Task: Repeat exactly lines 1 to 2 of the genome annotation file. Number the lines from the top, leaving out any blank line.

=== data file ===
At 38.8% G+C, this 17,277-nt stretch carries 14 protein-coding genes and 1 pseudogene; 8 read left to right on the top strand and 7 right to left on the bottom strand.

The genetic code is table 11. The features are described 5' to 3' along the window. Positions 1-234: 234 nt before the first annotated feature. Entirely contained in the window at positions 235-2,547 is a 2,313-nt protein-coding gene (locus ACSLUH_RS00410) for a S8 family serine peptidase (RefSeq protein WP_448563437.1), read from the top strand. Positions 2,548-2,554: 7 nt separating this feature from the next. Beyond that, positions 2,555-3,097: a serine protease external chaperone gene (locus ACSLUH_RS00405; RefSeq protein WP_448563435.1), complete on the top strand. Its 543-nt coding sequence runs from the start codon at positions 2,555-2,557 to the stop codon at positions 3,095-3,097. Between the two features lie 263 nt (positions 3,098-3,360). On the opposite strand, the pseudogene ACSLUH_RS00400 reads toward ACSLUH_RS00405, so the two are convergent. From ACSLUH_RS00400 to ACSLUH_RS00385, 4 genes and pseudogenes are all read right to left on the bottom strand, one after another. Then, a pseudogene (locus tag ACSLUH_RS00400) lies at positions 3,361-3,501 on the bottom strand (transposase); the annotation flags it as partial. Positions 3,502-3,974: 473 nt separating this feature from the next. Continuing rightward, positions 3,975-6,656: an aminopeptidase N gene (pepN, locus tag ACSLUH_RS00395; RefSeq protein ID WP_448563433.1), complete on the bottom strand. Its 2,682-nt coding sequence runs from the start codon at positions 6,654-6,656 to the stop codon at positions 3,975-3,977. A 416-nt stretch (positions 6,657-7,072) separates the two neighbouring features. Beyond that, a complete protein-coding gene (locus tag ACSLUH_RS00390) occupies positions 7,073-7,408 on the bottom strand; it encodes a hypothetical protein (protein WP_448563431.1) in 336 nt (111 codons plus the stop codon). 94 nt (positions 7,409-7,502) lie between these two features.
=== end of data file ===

At 38.8% G+C, this 17,277-nt stretch carries 14 protein-coding genes and 1 pseudogene; 8 read left to right on the top strand and 7 right to left on the bottom strand.

The genetic code is table 11. The features are described 5' to 3' along the window. Positions 1-234: 234 nt before the first annotated feature. Entirely contained in the window at positions 235-2,547 is a 2,313-nt protein-coding gene (locus ACSLUH_RS00410) for a S8 family serine peptidase (RefSeq protein WP_448563437.1), read from the top strand. Positions 2,548-2,554: 7 nt separating this feature from the next. Beyond that, positions 2,555-3,097: a serine protease external chaperone gene (locus ACSLUH_RS00405; RefSeq protein WP_448563435.1), complete on the top strand. Its 543-nt coding sequence runs from the start codon at positions 2,555-2,557 to the stop codon at positions 3,095-3,097. Between the two features lie 263 nt (positions 3,098-3,360). On the opposite strand, the pseudogene ACSLUH_RS00400 reads toward ACSLUH_RS00405, so the two are convergent. From ACSLUH_RS00400 to ACSLUH_RS00385, 4 genes and pseudogenes are all read right to left on the bottom strand, one after another. Then, a pseudogene (locus tag ACSLUH_RS00400) lies at positions 3,361-3,501 on the bottom strand (transposase); the annotation flags it as partial. Positions 3,502-3,974: 473 nt separating this feature from the next. Continuing rightward, positions 3,975-6,656: an aminopeptidase N gene (pepN, locus tag ACSLUH_RS00395; RefSeq protein ID WP_448563433.1), complete on the bottom strand. Its 2,682-nt coding sequence runs from the start codon at positions 6,654-6,656 to the stop codon at positions 3,975-3,977. A 416-nt stretch (positions 6,657-7,072) separates the two neighbouring features. Beyond that, a complete protein-coding gene (locus tag ACSLUH_RS00390) occupies positions 7,073-7,408 on the bottom strand; it encodes a hypothetical protein (protein WP_448563431.1) in 336 nt (111 codons plus the stop codon). 94 nt (positions 7,409-7,502) lie between these two features.